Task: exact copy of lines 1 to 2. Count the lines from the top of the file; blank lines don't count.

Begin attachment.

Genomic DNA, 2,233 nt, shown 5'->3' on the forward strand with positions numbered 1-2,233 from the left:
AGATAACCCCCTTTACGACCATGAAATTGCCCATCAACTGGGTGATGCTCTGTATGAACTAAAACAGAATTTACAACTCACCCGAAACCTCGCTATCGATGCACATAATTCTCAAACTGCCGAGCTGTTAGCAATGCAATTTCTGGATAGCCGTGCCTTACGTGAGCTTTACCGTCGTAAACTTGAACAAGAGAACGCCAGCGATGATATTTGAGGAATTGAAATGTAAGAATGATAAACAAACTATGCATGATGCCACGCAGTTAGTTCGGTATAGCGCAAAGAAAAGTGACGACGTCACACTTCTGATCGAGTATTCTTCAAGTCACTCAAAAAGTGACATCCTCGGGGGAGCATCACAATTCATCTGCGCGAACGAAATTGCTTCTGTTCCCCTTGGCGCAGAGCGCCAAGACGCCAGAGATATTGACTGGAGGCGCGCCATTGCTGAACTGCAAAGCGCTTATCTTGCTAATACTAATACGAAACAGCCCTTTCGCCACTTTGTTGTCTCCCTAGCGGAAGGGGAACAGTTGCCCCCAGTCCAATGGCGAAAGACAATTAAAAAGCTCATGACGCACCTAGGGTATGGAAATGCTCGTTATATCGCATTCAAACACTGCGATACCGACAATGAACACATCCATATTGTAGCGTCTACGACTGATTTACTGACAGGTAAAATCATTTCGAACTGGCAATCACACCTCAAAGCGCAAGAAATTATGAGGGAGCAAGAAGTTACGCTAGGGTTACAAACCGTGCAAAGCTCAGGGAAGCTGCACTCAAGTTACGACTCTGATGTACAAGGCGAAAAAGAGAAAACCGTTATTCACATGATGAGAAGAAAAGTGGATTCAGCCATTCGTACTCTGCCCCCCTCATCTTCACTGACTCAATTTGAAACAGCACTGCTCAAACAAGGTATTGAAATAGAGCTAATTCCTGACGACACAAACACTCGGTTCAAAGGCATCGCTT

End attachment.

Genomic DNA, 2,233 nt, shown 5'->3' on the forward strand with positions numbered 1-2,233 from the left:
AGATAACCCCCTTTACGACCATGAAATTGCCCATCAACTGGGTGATGCTCTGTATGAACTAAAACAGAATTTACAACTCACCCGAAACCTCGCTATCGATGCACATAATTCTCAAACTGCCGAGCTGTTAGCAATGCAATTTCTGGATAGCCGTGCCTTACGTGAGCTTTACCGTCGTAAACTTGAACAAGAGAACGCCAGCGATGATATTTGAGGAATTGAAATGTAAGAATGATAAACAAACTATGCATGATGCCACGCAGTTAGTTCGGTATAGCGCAAAGAAAAGTGACGACGTCACACTTCTGATCGAGTATTCTTCAAGTCACTCAAAAAGTGACATCCTCGGGGGAGCATCACAATTCATCTGCGCGAACGAAATTGCTTCTGTTCCCCTTGGCGCAGAGCGCCAAGACGCCAGAGATATTGACTGGAGGCGCGCCATTGCTGAACTGCAAAGCGCTTATCTTGCTAATACTAATACGAAACAGCCCTTTCGCCACTTTGTTGTCTCCCTAGCGGAAGGGGAACAGTTGCCCCCAGTCCAATGGCGAAAGACAATTAAAAAGCTCATGACGCACCTAGGGTATGGAAATGCTCGTTATATCGCATTCAAACACTGCGATACCGACAATGAACACATCCATATTGTAGCGTCTACGACTGATTTACTGACAGGTAAAATCATTTCGAACTGGCAATCACACCTCAAAGCGCAAGAAATTATGAGGGAGCAAGAAGTTACGCTAGGGTTACAAACCGTGCAAAGCTCAGGGAAGCTGCACTCAAGTTACGACTCTGATGTACAAGGCGAAAAAGAGAAAACCGTTATTCACATGATGAGAAGAAAAGTGGATTCAGCCATTCGTACTCTGCCCCCCTCATCTTCACTGACTCAATTTGAAACAGCACTGCTCAAACAAGGTATTGAAATAGAGCTAATTCCTGACGACACAAACACTCGGTTCAAAGGCATCGCTT